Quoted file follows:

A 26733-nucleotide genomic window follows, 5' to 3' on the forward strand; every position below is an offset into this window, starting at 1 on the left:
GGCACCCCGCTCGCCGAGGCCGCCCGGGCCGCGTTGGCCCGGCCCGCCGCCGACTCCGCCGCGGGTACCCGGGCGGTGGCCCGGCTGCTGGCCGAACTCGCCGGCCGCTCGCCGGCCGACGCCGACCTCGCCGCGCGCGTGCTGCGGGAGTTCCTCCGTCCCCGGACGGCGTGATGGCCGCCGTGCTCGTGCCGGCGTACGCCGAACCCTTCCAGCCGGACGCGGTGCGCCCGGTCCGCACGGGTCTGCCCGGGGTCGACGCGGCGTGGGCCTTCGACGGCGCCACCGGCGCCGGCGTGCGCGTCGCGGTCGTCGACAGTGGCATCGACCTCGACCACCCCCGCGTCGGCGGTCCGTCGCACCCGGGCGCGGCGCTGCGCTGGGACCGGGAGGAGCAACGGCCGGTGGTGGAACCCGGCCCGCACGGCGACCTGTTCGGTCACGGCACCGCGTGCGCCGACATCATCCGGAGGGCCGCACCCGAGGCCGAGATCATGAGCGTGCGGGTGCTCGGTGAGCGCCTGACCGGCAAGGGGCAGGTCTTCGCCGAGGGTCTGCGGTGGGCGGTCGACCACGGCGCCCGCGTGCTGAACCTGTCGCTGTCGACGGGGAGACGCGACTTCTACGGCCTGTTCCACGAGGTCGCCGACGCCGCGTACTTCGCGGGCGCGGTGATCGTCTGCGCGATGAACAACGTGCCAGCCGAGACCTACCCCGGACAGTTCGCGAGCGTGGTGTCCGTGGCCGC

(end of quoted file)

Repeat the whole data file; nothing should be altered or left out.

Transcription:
A 26733-nucleotide genomic window follows, 5' to 3' on the forward strand; every position below is an offset into this window, starting at 1 on the left:
GGCACCCCGCTCGCCGAGGCCGCCCGGGCCGCGTTGGCCCGGCCCGCCGCCGACTCCGCCGCGGGTACCCGGGCGGTGGCCCGGCTGCTGGCCGAACTCGCCGGCCGCTCGCCGGCCGACGCCGACCTCGCCGCGCGCGTGCTGCGGGAGTTCCTCCGTCCCCGGACGGCGTGATGGCCGCCGTGCTCGTGCCGGCGTACGCCGAACCCTTCCAGCCGGACGCGGTGCGCCCGGTCCGCACGGGTCTGCCCGGGGTCGACGCGGCGTGGGCCTTCGACGGCGCCACCGGCGCCGGCGTGCGCGTCGCGGTCGTCGACAGTGGCATCGACCTCGACCACCCCCGCGTCGGCGGTCCGTCGCACCCGGGCGCGGCGCTGCGCTGGGACCGGGAGGAGCAACGGCCGGTGGTGGAACCCGGCCCGCACGGCGACCTGTTCGGTCACGGCACCGCGTGCGCCGACATCATCCGGAGGGCCGCACCCGAGGCCGAGATCATGAGCGTGCGGGTGCTCGGTGAGCGCCTGACCGGCAAGGGGCAGGTCTTCGCCGAGGGTCTGCGGTGGGCGGTCGACCACGGCGCCCGCGTGCTGAACCTGTCGCTGTCGACGGGGAGACGCGACTTCTACGGCCTGTTCCACGAGGTCGCCGACGCCGCGTACTTCGCGGGCGCGGTGATCGTCTGCGCGATGAACAACGTGCCAGCCGAGACCTACCCCGGACAGTTCGCGAGCGTGGTGTCCGTGGCCGC